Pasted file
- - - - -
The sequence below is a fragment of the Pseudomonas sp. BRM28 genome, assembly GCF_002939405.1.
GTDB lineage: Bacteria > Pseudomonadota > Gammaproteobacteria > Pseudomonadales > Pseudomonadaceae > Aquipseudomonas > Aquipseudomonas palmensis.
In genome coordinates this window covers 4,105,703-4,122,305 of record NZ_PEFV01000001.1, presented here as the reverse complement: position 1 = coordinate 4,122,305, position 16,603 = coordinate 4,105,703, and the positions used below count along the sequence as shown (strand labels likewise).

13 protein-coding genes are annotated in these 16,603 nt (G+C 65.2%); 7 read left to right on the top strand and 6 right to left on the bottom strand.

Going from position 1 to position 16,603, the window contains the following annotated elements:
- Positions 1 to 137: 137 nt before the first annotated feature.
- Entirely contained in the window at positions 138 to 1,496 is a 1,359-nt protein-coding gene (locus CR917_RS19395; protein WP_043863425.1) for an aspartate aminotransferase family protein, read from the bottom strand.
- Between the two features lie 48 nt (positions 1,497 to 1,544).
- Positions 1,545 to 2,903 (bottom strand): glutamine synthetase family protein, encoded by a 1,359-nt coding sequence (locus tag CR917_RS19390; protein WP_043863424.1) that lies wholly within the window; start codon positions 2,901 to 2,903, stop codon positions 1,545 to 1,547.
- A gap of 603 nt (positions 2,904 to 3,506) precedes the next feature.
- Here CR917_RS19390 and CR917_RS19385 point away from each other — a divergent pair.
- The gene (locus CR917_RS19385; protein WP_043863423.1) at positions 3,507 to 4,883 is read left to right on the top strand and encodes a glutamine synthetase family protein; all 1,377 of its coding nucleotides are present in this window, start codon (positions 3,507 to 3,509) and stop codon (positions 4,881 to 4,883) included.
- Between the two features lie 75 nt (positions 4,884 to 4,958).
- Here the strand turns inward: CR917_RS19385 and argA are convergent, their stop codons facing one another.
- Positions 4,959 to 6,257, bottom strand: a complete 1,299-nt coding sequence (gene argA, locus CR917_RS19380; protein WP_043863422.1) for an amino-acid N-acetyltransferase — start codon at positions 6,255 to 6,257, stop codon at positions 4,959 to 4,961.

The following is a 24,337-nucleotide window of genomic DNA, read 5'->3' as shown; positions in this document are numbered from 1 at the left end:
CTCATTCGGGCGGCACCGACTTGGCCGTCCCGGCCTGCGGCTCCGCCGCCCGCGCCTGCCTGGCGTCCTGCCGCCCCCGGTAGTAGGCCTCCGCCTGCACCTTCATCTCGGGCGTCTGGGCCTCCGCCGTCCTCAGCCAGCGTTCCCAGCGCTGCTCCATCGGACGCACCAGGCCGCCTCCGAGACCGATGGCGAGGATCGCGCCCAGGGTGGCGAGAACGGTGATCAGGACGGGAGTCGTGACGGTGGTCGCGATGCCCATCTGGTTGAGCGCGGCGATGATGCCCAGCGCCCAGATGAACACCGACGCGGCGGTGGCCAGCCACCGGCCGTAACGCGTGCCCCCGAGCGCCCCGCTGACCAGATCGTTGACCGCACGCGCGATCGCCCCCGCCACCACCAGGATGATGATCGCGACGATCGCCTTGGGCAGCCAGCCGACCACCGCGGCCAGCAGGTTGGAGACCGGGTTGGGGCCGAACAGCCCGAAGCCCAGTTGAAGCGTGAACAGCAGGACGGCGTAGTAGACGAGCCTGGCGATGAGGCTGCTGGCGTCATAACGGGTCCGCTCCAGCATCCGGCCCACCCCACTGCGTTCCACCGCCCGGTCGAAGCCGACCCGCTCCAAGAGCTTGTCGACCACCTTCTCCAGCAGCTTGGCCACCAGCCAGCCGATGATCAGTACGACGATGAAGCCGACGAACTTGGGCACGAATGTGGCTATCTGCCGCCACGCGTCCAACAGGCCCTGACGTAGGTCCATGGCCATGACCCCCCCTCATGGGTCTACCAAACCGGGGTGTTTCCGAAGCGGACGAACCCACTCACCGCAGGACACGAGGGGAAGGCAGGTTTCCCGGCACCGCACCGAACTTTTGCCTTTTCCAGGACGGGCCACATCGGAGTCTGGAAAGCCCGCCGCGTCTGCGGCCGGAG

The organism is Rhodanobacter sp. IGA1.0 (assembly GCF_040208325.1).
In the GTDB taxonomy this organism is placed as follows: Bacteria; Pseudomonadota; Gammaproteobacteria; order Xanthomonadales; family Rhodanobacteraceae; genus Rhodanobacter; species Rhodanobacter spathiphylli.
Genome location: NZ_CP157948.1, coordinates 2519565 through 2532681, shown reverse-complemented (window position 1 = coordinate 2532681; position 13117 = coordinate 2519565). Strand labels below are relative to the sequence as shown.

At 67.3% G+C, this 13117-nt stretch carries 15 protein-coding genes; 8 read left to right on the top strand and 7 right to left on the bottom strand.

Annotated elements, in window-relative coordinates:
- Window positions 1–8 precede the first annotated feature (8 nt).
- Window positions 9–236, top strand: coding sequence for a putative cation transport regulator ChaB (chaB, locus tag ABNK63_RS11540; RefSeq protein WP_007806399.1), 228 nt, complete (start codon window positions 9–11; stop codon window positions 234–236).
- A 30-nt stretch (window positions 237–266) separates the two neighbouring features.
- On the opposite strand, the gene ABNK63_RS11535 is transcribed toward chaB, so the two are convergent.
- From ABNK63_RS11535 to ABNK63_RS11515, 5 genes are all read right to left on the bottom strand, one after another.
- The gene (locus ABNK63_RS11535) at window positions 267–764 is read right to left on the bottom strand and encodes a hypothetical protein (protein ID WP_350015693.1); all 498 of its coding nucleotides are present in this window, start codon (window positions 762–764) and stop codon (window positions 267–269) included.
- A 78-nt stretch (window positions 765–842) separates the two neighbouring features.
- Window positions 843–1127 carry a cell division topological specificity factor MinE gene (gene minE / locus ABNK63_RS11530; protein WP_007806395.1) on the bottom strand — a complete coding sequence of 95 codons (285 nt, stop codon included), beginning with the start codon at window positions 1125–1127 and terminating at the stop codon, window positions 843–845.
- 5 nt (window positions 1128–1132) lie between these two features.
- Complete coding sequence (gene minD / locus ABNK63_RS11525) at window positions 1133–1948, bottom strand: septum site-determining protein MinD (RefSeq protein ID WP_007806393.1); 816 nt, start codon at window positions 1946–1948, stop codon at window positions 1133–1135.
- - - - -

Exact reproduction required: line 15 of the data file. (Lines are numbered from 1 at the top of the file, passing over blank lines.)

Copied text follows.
- Positions 4,959 to 6,257, bottom strand: a complete 1,299-nt coding sequence (gene argA, locus CR917_RS19380; protein WP_043863422.1) for an amino-acid N-acetyltransferase — start codon at positions 6,255 to 6,257, stop codon at positions 4,959 to 4,961.